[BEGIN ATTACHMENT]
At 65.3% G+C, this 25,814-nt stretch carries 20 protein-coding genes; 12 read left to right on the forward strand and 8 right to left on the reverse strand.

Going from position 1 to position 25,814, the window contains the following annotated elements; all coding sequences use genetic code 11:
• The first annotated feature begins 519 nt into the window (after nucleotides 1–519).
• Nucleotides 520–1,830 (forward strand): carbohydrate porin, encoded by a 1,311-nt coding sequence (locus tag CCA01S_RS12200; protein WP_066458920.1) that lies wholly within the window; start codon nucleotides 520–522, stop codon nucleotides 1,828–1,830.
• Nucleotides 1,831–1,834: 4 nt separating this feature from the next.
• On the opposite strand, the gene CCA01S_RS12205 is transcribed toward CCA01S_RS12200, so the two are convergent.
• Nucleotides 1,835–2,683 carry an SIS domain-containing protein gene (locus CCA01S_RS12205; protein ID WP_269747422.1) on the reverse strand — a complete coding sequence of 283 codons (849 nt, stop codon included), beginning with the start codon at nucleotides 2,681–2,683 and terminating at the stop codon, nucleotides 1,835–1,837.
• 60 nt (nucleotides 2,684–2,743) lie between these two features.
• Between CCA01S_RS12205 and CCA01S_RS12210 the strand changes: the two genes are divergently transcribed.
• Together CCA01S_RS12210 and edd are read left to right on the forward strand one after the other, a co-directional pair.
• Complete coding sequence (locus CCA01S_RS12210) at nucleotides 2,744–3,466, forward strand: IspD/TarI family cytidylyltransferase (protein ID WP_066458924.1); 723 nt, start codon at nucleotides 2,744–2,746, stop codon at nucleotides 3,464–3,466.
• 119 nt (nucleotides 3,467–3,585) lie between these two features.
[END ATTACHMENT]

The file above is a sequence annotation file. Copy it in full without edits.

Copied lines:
At 65.3% G+C, this 25,814-nt stretch carries 20 protein-coding genes; 12 read left to right on the forward strand and 8 right to left on the reverse strand.

Going from position 1 to position 25,814, the window contains the following annotated elements; all coding sequences use genetic code 11:
• The first annotated feature begins 519 nt into the window (after nucleotides 1–519).
• Nucleotides 520–1,830 (forward strand): carbohydrate porin, encoded by a 1,311-nt coding sequence (locus tag CCA01S_RS12200; protein WP_066458920.1) that lies wholly within the window; start codon nucleotides 520–522, stop codon nucleotides 1,828–1,830.
• Nucleotides 1,831–1,834: 4 nt separating this feature from the next.
• On the opposite strand, the gene CCA01S_RS12205 is transcribed toward CCA01S_RS12200, so the two are convergent.
• Nucleotides 1,835–2,683 carry an SIS domain-containing protein gene (locus CCA01S_RS12205; protein ID WP_269747422.1) on the reverse strand — a complete coding sequence of 283 codons (849 nt, stop codon included), beginning with the start codon at nucleotides 2,681–2,683 and terminating at the stop codon, nucleotides 1,835–1,837.
• 60 nt (nucleotides 2,684–2,743) lie between these two features.
• Between CCA01S_RS12205 and CCA01S_RS12210 the strand changes: the two genes are divergently transcribed.
• Together CCA01S_RS12210 and edd are read left to right on the forward strand one after the other, a co-directional pair.
• Complete coding sequence (locus CCA01S_RS12210) at nucleotides 2,744–3,466, forward strand: IspD/TarI family cytidylyltransferase (protein ID WP_066458924.1); 723 nt, start codon at nucleotides 2,744–2,746, stop codon at nucleotides 3,464–3,466.
• 119 nt (nucleotides 3,467–3,585) lie between these two features.